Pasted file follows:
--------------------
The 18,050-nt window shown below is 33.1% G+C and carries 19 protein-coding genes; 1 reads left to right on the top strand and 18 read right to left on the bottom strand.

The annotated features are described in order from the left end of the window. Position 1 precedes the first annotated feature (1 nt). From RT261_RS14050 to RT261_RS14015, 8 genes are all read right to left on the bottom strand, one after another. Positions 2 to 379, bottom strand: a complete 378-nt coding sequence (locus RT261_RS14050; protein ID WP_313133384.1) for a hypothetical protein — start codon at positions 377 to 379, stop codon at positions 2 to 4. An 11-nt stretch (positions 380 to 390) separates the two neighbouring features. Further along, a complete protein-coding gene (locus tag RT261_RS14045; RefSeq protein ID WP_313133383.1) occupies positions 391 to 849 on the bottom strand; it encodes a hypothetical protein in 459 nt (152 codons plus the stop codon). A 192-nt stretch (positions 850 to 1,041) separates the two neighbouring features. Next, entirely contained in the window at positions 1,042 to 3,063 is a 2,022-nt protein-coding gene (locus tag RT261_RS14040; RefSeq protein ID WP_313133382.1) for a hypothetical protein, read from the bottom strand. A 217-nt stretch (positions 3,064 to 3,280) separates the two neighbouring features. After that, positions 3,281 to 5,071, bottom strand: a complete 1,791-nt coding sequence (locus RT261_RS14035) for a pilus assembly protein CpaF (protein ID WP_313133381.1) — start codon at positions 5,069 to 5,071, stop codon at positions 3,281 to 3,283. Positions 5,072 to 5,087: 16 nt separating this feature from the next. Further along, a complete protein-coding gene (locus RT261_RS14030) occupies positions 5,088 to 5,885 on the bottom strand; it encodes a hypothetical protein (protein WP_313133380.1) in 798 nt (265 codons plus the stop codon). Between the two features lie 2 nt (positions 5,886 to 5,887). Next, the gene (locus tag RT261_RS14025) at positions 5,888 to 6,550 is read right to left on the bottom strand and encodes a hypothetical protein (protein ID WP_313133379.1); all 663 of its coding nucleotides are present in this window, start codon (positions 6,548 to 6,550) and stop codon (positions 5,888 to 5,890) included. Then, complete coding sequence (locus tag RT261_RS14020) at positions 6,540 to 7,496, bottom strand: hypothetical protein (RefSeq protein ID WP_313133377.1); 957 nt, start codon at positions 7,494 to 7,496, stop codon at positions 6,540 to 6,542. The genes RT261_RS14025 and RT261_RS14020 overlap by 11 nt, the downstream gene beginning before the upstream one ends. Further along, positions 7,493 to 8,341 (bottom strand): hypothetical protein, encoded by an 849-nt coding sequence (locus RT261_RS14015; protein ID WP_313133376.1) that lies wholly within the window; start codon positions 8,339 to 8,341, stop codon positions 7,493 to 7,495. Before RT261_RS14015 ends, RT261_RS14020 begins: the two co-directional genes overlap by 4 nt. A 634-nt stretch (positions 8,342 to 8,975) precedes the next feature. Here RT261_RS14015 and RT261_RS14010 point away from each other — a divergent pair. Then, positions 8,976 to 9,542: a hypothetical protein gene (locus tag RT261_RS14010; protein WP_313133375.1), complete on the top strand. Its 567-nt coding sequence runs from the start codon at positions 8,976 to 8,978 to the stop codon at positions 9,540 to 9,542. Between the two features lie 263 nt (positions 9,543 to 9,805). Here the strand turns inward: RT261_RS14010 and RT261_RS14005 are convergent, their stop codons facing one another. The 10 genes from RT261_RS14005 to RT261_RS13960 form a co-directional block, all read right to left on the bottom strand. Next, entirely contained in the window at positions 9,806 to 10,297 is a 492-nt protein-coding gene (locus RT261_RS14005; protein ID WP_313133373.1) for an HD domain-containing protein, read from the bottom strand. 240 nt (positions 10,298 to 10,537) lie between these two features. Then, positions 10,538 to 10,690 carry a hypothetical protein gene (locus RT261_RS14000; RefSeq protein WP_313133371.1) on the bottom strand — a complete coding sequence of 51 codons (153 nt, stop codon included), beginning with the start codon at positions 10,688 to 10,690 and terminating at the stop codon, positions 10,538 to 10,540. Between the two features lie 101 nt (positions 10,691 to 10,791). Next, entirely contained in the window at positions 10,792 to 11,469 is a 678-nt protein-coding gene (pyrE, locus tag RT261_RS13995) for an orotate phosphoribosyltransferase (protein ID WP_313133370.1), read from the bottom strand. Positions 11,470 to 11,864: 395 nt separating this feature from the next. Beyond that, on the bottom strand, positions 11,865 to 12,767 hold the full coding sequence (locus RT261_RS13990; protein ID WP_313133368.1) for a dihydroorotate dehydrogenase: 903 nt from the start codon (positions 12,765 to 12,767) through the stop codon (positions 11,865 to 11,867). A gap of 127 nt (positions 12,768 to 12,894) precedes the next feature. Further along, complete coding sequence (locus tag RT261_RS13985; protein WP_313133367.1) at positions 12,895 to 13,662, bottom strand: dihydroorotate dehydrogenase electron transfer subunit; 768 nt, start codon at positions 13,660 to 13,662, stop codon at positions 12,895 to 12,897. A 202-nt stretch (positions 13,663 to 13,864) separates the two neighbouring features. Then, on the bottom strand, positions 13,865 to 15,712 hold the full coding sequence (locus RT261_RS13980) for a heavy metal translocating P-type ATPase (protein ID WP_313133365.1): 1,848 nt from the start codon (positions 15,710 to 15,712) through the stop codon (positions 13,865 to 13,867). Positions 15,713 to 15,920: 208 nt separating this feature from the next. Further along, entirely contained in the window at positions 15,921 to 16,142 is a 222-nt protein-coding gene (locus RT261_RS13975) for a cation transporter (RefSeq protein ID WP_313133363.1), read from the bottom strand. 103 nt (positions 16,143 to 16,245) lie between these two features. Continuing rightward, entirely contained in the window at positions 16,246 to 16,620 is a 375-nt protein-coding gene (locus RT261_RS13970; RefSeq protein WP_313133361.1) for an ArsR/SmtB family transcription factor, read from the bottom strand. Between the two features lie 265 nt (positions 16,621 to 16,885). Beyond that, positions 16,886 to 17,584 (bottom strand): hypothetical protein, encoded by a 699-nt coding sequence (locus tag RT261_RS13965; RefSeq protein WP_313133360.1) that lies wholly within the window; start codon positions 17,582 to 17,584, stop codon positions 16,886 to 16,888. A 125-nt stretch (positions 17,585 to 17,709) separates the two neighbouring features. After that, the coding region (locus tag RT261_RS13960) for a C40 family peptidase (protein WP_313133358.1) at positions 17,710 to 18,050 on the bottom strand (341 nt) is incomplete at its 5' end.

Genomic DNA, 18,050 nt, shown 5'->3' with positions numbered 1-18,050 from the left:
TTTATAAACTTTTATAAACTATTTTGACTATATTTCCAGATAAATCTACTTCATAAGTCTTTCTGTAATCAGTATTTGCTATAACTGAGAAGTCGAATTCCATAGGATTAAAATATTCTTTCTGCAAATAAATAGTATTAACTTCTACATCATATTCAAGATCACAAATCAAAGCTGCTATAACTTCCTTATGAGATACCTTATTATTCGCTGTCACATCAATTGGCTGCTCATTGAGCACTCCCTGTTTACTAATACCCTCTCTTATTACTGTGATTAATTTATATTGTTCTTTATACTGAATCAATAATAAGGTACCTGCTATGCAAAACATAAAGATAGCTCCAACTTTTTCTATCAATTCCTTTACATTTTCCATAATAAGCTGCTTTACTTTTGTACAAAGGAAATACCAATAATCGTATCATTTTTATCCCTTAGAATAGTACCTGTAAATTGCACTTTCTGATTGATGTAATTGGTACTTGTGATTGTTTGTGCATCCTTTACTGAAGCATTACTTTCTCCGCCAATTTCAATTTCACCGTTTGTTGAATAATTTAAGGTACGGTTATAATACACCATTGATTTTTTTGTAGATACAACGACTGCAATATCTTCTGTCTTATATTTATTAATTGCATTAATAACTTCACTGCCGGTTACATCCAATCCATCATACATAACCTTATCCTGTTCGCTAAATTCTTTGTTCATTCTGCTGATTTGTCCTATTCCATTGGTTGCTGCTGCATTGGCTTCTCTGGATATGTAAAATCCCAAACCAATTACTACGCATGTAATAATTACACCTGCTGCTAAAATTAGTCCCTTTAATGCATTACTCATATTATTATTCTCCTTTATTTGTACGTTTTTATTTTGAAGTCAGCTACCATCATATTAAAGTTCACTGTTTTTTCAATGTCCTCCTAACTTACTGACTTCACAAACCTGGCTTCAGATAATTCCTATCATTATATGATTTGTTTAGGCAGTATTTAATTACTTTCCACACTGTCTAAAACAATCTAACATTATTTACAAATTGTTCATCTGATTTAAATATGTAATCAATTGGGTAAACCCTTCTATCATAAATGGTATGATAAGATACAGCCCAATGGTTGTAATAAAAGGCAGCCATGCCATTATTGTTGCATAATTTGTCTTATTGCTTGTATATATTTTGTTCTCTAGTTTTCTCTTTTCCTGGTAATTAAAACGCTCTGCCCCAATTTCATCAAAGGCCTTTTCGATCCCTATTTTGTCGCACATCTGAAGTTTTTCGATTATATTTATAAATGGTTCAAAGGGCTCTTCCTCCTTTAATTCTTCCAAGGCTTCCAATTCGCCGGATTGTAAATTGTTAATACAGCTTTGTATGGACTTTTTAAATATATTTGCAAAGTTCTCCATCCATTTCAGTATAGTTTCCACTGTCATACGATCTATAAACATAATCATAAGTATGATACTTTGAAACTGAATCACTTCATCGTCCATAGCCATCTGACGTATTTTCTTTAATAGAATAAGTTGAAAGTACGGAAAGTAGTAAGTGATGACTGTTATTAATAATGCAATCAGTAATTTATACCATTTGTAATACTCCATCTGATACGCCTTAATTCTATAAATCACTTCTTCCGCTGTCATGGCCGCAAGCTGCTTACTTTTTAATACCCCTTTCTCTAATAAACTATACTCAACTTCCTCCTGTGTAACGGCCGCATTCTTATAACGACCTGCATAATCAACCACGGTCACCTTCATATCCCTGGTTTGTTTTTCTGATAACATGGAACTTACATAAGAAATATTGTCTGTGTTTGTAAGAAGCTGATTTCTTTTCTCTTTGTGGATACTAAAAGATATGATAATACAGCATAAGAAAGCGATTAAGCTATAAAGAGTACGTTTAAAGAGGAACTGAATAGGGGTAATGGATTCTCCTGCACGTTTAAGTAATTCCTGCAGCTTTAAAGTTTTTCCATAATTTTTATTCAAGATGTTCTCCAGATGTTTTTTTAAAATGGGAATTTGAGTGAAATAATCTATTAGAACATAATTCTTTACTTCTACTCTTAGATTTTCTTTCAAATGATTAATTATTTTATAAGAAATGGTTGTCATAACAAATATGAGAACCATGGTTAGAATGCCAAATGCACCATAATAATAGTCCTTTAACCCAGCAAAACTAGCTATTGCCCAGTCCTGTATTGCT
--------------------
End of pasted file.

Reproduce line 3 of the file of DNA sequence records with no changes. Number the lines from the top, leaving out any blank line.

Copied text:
Genomic DNA, 18,050 nt, shown 5'->3' with positions numbered 1-18,050 from the left: